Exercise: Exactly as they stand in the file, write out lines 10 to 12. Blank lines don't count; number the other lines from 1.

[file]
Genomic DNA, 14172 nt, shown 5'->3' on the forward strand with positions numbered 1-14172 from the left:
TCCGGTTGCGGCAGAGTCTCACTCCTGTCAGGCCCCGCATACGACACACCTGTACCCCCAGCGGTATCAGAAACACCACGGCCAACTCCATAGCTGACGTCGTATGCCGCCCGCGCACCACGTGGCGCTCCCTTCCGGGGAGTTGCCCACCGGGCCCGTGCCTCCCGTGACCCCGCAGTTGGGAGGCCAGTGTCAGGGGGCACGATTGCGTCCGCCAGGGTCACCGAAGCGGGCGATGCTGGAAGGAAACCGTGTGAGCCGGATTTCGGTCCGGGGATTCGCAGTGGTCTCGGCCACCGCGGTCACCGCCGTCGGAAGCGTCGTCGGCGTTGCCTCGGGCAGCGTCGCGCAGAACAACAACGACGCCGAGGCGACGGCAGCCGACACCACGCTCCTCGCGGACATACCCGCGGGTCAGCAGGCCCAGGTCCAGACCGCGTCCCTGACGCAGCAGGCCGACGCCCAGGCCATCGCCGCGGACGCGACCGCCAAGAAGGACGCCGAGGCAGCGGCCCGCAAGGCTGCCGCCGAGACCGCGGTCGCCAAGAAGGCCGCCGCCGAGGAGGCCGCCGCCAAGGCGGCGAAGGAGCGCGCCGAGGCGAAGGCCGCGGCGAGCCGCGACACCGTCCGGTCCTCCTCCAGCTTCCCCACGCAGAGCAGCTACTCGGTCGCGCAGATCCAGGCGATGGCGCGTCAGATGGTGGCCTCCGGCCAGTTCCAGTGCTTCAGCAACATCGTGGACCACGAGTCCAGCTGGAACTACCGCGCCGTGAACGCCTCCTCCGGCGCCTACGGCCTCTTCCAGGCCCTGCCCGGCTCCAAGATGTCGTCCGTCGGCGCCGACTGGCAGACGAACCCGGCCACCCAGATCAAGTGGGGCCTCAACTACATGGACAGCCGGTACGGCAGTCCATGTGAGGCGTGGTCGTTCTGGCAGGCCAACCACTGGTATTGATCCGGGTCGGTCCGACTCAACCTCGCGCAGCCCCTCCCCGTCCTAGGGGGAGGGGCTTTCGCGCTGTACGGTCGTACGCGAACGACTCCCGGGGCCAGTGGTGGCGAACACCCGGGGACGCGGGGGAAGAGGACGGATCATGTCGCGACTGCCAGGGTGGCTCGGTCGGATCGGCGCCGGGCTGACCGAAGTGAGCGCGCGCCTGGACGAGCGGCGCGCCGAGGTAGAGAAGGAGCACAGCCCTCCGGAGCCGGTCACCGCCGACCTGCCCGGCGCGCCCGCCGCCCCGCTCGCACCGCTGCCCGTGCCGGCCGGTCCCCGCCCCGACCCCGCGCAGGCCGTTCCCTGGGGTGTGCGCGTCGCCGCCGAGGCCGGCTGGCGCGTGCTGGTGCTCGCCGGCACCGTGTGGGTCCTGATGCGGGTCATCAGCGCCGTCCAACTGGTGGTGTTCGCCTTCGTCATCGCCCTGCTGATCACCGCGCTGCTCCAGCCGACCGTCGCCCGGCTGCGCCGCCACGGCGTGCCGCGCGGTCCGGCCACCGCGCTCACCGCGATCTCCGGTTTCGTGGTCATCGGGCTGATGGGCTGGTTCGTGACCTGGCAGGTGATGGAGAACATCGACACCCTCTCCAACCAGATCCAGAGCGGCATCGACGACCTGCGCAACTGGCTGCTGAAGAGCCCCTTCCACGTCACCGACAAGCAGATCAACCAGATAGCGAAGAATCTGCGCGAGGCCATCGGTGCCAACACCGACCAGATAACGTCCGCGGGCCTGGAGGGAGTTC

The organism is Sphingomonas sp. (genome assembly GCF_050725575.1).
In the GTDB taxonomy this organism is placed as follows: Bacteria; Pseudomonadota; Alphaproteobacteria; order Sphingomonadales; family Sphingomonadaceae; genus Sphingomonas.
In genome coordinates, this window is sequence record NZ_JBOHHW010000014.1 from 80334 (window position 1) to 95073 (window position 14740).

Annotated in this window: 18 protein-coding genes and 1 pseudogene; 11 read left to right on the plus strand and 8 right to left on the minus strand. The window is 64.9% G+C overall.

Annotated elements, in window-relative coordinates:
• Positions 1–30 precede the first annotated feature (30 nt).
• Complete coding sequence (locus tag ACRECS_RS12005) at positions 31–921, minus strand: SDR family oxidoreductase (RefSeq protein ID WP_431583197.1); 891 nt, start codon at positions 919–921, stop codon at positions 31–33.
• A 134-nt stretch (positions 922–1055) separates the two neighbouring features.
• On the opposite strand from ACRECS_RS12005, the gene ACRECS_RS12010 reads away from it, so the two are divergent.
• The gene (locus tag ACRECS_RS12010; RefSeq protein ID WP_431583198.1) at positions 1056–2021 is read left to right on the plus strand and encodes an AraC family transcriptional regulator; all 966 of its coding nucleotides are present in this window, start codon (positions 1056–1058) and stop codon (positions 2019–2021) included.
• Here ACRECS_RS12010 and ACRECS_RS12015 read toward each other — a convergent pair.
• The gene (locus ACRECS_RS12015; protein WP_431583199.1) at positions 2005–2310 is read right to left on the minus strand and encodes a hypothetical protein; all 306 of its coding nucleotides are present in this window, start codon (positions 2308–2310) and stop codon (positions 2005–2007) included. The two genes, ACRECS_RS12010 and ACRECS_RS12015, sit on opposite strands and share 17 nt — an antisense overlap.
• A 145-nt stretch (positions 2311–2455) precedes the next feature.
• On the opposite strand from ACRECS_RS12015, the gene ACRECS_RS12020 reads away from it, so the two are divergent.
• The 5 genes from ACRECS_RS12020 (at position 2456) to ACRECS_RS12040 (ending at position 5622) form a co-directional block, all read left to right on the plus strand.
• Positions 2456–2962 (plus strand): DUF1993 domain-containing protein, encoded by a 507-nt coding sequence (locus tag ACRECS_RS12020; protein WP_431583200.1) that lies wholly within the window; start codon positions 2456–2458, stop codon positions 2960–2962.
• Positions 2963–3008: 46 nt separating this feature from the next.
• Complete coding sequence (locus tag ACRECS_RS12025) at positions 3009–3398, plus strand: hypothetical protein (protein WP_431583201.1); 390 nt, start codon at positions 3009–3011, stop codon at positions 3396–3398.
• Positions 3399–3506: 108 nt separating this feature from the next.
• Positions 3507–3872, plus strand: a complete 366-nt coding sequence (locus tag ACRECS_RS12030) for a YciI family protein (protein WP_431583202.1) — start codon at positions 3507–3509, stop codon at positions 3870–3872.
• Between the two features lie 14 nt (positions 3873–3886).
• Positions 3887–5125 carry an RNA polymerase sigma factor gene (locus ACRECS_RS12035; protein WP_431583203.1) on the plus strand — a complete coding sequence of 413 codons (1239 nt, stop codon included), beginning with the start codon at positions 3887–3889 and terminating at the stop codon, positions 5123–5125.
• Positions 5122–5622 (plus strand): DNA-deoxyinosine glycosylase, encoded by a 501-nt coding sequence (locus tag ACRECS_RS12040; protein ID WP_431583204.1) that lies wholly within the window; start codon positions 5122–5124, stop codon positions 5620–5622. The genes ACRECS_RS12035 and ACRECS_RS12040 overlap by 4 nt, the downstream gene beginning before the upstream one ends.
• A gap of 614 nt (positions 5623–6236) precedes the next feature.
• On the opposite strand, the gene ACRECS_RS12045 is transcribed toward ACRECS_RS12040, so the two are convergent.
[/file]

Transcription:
• A 134-nt stretch (positions 922–1055) separates the two neighbouring features.
• On the opposite strand from ACRECS_RS12005, the gene ACRECS_RS12010 reads away from it, so the two are divergent.
• The gene (locus tag ACRECS_RS12010; RefSeq protein ID WP_431583198.1) at positions 1056–2021 is read left to right on the plus strand and encodes an AraC family transcriptional regulator; all 966 of its coding nucleotides are present in this window, start codon (positions 1056–1058) and stop codon (positions 2019–2021) included.